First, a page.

Splitting a business to save VAT
The artificial separation of businesses (also known as disaggregation) happens when a business with two or more activities (for a public house this could be the sale of drinks and the sale of food) are split and each 'separate' entity continues to operate below the VAT registration threshold (currently £85,000). HMRC does not look favourably on such arrangements and has legal powers to direct that businesses that have been artificially separated to avoid VAT can be treated as a single entity for VAT purposes.
The legislation that seeks to prevent VAT avoidance from the maintenance or creation of any artificial separation of business activities carried on by two or more persons is contained in VATA 1994 Schedule 1, Paras 1A and 2.
The legislation requires HMRC to consider the extent to which businesses are 'closely bound to one another by financial, economic and organisational links' when determining if there has been an artificial separation of businesses for the purposes of VAT avoidance. HMRC must be able to prove that businesses are linked by all three measures set-out in the legislation. If HMRC can do this then the businesses will need to be treated as one entity for VAT (subject to the usual appeals process).
Businesses that have deliberately avoided VAT registration may be liable to penalties and prosecution following a direction by HMRC to aggregate their businesses. This measure can also have retrospective effect dating as far back as 20 years, with the outcome that significant amounts of additional VAT and penalties are due.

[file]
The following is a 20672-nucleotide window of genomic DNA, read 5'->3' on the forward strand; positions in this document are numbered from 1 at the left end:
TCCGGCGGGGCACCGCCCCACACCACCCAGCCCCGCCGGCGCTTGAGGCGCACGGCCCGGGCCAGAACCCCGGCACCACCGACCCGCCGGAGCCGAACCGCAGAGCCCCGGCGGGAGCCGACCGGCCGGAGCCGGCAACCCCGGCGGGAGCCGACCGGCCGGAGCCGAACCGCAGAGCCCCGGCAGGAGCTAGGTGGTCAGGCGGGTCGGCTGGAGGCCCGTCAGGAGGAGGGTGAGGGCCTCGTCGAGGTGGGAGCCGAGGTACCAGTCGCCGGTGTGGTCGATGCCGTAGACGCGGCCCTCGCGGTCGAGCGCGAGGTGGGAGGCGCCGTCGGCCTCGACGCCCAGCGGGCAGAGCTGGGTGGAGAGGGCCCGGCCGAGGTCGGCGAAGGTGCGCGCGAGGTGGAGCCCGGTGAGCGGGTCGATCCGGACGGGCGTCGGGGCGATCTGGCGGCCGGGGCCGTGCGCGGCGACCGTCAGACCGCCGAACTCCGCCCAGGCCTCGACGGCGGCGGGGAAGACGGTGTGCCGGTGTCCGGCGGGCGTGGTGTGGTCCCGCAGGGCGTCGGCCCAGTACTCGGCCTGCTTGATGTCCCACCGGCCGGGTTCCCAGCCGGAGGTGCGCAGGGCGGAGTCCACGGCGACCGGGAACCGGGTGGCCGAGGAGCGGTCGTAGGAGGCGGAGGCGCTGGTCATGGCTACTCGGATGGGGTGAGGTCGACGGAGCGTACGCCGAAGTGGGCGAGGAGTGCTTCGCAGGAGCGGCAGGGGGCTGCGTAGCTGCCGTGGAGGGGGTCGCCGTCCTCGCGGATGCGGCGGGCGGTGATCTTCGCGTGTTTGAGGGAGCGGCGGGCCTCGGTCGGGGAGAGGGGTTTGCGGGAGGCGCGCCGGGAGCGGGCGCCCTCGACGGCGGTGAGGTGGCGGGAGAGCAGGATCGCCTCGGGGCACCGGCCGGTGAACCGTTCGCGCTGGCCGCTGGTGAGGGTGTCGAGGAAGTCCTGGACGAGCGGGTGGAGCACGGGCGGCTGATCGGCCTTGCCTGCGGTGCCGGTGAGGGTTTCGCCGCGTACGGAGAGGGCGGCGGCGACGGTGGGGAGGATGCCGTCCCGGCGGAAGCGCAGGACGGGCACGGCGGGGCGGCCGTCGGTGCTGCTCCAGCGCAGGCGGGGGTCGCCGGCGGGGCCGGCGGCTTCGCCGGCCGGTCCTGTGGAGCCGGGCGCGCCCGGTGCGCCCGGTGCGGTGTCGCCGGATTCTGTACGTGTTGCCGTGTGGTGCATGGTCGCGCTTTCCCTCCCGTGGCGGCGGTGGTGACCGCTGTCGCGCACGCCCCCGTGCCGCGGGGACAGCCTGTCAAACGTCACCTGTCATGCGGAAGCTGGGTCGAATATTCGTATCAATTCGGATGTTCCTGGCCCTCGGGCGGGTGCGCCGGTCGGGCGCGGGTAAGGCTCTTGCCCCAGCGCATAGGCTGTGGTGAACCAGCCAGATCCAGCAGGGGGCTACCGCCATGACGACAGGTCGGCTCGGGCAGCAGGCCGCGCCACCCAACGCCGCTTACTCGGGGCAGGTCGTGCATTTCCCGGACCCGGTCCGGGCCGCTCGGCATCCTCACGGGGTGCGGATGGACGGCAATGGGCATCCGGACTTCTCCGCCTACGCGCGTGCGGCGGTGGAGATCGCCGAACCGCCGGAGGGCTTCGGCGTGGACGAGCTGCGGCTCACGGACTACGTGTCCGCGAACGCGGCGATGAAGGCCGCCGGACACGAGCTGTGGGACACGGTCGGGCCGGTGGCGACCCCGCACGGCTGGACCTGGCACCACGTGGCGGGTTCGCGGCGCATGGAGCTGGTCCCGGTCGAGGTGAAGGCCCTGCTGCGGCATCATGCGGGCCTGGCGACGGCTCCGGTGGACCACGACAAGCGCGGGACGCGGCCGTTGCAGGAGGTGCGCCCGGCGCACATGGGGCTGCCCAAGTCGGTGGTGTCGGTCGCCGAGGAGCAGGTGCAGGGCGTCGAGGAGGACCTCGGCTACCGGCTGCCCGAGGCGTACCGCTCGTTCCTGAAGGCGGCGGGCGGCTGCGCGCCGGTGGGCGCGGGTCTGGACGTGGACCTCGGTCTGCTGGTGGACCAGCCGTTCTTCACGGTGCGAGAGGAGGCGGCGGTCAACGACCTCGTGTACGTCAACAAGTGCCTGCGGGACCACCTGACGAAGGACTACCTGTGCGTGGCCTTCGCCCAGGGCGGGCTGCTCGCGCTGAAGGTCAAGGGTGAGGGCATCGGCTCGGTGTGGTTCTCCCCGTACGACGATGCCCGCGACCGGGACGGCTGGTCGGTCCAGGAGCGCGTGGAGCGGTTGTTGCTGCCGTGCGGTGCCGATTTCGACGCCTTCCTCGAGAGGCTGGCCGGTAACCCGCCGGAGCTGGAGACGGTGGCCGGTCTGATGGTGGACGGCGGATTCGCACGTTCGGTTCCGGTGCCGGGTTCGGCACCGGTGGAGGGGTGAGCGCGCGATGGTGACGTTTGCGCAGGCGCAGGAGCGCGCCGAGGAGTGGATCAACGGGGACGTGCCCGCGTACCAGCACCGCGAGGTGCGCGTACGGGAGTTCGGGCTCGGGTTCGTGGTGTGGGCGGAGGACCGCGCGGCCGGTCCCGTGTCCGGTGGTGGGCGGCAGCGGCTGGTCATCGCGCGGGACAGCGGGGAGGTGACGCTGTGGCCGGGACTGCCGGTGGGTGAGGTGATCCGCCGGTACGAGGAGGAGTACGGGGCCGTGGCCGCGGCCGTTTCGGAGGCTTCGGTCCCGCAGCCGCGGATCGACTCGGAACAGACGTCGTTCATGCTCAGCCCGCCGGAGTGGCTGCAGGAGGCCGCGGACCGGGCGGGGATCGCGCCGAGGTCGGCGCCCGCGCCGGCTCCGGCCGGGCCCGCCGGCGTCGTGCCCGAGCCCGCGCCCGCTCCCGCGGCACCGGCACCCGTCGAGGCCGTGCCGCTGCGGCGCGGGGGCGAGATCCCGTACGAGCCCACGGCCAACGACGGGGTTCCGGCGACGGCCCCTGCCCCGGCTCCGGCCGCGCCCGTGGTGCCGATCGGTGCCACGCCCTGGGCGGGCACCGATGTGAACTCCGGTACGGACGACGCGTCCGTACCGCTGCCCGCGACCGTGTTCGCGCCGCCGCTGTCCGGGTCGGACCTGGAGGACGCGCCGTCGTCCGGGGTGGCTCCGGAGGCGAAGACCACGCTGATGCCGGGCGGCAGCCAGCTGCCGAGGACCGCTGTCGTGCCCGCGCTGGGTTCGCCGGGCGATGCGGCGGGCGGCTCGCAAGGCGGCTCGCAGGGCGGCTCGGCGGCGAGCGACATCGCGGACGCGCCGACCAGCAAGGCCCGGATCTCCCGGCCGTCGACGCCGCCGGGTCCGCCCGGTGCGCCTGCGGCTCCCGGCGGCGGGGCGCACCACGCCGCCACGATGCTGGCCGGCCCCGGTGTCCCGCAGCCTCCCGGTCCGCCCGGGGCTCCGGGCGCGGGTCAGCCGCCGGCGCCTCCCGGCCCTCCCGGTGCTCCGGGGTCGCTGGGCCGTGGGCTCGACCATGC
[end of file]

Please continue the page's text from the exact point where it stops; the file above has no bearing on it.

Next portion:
Taxpayers that are seeking to avoid VAT registration in this way are likely to be caught by HMRC’s rules. However, as many Tribunal cases on this issue have demonstrated, it is inherently possible for business activities to be separate even if they appear closely related at first glance. Care should be taken to ensure that separate businesses are operated independently of each other and be able to demonstrate this to HMRC. For example, by having separate accounts, employees, premises, contact numbers, websites etc. Please call if you would like advice on this topic.
Source: HM Revenue & Customs | 10-01-2018